Another PoW cage was being constructed at the opposite end of Tahag, and while we were there four men and one NCO went as guards with a party of these Lybians who were fixing the barbed wire there. One day the Corporal who usually went reported sick and I had to go instead. We marched to the cage where we picked up sixty prisoners for whom I had to sign a receipt. We piled onto three ramshackle civilian lorries which took us to the new cage. As they had no desire to escape we were not really necessary. At the end of the day we just took them back and they were counted in with no problems.

There didn’t seem to be a place for me to do my proper job as a baker. After a few weeks at Tahag I was sent to a large supply depot where all the rations that came by sea were distributed all over the Middle East. This was near Ismailia. I was given a job in Shed 8 where all the damaged tinned goods were brought to be sorted out. This was a dirty job and we were not allowed to wear denims so our khaki drill uniforms got into a dreadful state. Then we would get told off for being scruffy. I was very relieved when we got orders to move from there to the Western Desert.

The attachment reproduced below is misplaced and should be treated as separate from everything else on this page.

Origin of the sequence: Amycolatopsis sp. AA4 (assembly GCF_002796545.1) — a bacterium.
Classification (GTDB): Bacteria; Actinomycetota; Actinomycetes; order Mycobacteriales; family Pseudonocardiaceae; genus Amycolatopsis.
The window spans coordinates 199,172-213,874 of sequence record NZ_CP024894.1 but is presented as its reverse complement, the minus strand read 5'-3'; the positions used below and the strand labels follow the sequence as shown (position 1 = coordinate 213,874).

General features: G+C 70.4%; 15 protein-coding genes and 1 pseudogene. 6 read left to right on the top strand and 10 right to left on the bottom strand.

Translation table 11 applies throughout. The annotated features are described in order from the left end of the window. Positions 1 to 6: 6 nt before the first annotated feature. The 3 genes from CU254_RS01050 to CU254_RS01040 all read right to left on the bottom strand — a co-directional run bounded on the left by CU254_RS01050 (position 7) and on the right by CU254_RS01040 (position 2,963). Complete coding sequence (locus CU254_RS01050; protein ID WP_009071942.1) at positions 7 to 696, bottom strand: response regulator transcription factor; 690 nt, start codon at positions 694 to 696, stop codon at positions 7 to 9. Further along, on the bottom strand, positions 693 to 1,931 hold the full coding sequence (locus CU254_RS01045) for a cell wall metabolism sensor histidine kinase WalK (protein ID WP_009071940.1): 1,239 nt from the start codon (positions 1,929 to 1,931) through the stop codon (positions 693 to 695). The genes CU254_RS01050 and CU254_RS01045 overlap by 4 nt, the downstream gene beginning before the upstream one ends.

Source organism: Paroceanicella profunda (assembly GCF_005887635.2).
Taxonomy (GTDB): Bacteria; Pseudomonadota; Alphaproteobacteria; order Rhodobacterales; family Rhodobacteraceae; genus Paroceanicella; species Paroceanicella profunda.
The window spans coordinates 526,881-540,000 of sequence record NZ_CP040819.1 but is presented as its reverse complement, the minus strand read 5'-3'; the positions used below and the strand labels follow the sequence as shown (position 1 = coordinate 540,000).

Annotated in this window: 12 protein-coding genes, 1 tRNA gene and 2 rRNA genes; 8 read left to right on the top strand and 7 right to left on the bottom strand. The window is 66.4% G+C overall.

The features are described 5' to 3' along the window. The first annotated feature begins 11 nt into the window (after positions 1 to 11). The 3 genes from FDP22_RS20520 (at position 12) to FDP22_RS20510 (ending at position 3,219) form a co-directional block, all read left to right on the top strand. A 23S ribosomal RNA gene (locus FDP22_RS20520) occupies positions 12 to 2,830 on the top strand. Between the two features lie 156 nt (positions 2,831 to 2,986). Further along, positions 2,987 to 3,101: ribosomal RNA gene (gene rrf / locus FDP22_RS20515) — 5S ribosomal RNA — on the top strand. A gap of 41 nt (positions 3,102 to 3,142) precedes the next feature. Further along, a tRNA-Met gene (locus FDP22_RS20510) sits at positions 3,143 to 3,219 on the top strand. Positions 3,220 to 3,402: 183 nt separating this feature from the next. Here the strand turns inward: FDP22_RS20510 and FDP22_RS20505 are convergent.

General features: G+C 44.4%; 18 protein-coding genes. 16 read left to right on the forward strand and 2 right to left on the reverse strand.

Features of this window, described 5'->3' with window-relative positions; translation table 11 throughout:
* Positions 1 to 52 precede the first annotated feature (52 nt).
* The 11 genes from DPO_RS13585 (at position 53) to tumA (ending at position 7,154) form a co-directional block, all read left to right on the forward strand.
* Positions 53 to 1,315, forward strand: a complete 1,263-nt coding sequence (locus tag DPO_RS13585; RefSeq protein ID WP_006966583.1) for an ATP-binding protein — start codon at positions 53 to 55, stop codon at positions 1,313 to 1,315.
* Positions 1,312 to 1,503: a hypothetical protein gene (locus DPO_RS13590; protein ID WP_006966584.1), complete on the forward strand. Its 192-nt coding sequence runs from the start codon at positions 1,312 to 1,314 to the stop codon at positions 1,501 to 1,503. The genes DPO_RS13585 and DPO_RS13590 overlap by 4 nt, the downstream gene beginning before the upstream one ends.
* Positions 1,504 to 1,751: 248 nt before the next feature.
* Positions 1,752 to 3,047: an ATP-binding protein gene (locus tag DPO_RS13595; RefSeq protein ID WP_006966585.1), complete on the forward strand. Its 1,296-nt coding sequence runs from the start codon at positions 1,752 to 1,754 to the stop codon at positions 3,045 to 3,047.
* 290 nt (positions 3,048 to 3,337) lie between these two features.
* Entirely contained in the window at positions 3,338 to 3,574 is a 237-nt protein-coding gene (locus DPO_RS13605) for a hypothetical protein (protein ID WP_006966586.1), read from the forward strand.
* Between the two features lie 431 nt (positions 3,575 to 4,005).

So, off we went to the Western Desert. We went by train to a place called Sidi Haneish where we left half of the unit while the rest of us proceeded to Mersa Matruh. This time we went by road. It was a town deserted by its usual inhabitants and was the forward base of what later became the Eighth Army. We took over from another Field Bakery which was housed in the old Egyptian Barracks. A small detachment of South Africans which had been attached to the other bakery stayed with us.

At this time they were using some Aldershot ovens as well as the usual Polly ones. They were made of two steel plates bent to a semi-circle, which were placed on the ground with a half round plate at the back. A fire was hit inside them and when hot enough the embers were spread about and the bread placed inside. Another steel plate was placed on front and sealed with mud. After 45 minutes the bread was ready to be taken out. The usual fuel was coal but this was in short supply in the Middle East so we used cotton seed cake as a substitute. These ovens were not very nice to work with and we were all glad when they could be dispensed with.